Here we introduce a new feature for Change: accounts of what academics have chosen to do after retirement. If you have found revitalization in retirement, please send me a brief account of what activities have done that for you, as well as how they link (or don't) to your former work.
I'm milling around with other members of the Paris street mob. Lafayette is speaking. I'm angry, and know I'll soon demand to know why he's fired on the crowd—he, who is supposed to be a fellow citizen, a man of the people.
To my right is the provost. We're both wearing red, as instructed.
“Citizen Lafayette,” I yell, “how could you fire on the people? How can you betray us, your fellow revolutionaries?”
Lafayette, a first-year student, looks at me with some surprise. She has no idea who I am, since I've been on sabbatical for her first months at Barnard. I see her pass a note to the instructor—clearly it says, “Who is that? And the instructor's note, as I surmise and as he later confirms, says, “That's the president of the college.”
Turning to me with great presence and dignity, she says, “Ah, a new voice from the crowd.”
And I say to myself: “Yes! This smart, impressive young woman—who seems to have mastered complex material from the time of the French Revolution, including Rousseau's Social Contract—has the confidence and sang-froid (as we say here in France) to roll with the sudden presence of the college president as an adversary.”
The class was Reacting to the Past, developed by Mark Carnes, a professor of history at Barnard. Based on complex games situated at key turning points in history, Reacting puts students in intimate and powerful contact with great classics of Western and other civilizations. As students inhabit other times and places, they learn that significant ideas emerge in particular historical circumstances and have transformative historical consequences.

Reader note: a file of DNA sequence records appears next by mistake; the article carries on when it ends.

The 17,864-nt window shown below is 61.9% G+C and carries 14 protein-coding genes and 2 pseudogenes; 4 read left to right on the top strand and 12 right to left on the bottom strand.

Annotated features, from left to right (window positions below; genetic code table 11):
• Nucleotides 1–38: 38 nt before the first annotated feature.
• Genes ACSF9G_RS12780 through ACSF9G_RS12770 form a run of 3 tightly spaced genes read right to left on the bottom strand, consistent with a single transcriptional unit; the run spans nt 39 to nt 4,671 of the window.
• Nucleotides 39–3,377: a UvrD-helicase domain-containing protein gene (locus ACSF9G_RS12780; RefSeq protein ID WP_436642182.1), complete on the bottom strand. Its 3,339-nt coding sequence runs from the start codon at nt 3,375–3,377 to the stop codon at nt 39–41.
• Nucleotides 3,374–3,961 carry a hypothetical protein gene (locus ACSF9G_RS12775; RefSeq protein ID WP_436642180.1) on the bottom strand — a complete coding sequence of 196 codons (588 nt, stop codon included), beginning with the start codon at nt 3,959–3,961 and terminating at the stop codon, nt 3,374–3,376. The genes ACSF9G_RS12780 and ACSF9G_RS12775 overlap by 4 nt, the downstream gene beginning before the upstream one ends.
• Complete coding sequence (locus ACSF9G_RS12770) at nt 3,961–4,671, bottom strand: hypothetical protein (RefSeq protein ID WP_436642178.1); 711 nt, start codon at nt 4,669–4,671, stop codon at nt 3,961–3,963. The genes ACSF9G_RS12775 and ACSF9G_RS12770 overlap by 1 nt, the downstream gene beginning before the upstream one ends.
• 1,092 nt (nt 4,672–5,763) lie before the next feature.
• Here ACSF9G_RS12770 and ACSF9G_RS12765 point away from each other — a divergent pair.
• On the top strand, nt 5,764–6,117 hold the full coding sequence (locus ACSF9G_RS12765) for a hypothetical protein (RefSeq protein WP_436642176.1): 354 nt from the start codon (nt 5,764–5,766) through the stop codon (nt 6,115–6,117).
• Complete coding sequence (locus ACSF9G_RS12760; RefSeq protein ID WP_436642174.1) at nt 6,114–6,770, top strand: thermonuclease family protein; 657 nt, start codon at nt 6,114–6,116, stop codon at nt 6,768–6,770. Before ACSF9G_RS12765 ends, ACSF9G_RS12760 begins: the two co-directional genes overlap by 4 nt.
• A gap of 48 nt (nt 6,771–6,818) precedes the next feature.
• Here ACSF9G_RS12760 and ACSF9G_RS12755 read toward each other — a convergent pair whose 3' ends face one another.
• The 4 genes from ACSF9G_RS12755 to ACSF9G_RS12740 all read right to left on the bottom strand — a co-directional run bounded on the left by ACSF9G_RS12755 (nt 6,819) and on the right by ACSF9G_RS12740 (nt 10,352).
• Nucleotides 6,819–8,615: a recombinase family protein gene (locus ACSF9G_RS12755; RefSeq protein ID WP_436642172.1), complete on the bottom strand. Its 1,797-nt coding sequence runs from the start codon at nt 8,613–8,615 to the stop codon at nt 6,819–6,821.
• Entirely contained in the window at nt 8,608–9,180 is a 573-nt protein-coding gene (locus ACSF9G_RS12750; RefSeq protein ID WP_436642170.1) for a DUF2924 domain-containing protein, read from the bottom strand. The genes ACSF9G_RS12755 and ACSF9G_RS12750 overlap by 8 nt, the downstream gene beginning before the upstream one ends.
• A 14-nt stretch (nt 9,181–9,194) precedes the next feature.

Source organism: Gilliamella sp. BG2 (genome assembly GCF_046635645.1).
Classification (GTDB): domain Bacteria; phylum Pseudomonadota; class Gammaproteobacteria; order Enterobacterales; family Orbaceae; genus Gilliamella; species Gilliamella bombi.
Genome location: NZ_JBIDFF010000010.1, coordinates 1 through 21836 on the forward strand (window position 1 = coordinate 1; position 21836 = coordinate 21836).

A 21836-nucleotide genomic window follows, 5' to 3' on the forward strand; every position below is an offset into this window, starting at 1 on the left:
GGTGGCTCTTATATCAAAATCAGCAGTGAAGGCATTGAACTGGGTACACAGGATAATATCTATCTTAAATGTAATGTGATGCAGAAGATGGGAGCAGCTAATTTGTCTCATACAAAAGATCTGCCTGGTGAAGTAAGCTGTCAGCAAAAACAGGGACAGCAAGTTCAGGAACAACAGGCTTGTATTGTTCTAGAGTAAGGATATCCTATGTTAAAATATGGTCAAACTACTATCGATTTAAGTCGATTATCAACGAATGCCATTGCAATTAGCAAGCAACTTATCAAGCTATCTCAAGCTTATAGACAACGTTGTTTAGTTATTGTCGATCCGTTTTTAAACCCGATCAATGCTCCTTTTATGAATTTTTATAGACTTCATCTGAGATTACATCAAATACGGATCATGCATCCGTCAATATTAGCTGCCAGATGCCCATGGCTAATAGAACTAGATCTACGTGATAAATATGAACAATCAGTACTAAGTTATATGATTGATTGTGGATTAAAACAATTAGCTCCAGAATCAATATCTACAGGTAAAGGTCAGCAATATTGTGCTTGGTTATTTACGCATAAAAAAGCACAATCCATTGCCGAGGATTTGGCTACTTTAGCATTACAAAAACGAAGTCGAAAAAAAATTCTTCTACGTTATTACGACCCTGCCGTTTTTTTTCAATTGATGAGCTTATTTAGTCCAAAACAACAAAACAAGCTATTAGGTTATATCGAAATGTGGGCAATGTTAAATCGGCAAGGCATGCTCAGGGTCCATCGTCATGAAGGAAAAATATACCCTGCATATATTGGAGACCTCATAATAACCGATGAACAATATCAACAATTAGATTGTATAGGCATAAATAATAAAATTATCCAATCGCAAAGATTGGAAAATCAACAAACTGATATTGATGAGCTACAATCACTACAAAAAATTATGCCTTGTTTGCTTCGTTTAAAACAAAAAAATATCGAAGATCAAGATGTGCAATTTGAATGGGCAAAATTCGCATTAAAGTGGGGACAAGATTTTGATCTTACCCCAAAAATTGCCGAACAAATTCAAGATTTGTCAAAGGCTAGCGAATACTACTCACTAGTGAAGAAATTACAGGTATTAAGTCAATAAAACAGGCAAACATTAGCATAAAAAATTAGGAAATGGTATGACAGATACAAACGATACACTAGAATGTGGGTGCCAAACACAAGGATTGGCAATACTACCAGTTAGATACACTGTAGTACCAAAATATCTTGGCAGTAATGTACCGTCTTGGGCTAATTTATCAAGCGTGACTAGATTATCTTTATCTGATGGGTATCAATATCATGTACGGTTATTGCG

Reacting to the Past is the most compelling pedagogical initiative I've seen in all my years in academia. It brings together many of my own goals for undergraduate education—complex and consequential content, intellectual challenge combined with emotional engagement, education for citizenship and leadership—in a classroom filled with energy and joy.
I took pride in Barnard's being the birthplace of this program, but I certainly didn't want it to be our monopoly. We gained support for Reacting from a variety of sources and have watched it spread to hundreds of colleges and universities in the United States, as well as to places abroad. I've seen its effects not only on students but on the faculty members who teach in the program; for them, it's been what we anthropologists call a “revitalization movement.”
It's also been a revitalization experience for someone who spent two and a half decades of her working life as an administrator, first as a provost and then as a college president. As rewarding, fulfilling, and happy (yes, happy) as my own years in academic administration were, returning to the classroom was high on my list of post-retirement activities.
And what I truly wanted to teach was Reacting to the Past. It's something I now recommend to all my retiring colleagues, whether or not your original vocation was that of teacher-scholar. It immerses you in what your job has truly been in the service of: an education that is not only effective but transformative.
I've taught Reacting to the Past for the three years since I retired as president. I've accompanied my students to fifth-century Athens as they rebuilt their government and society after the Peloponnesian War. I've gone with them to China and watched them grapple with their responsibilities as senior Confucian officials during a succession crisis in the declining years of the Ming Empire. We were together in the Massachusetts Bay Colony; there, they argued over whether Anne Hutchinson was guilty of sedition and worried about how to be assured of salvation. Now, we were in 1791 France, creating a new constitution for the country in a time of historical upheaval.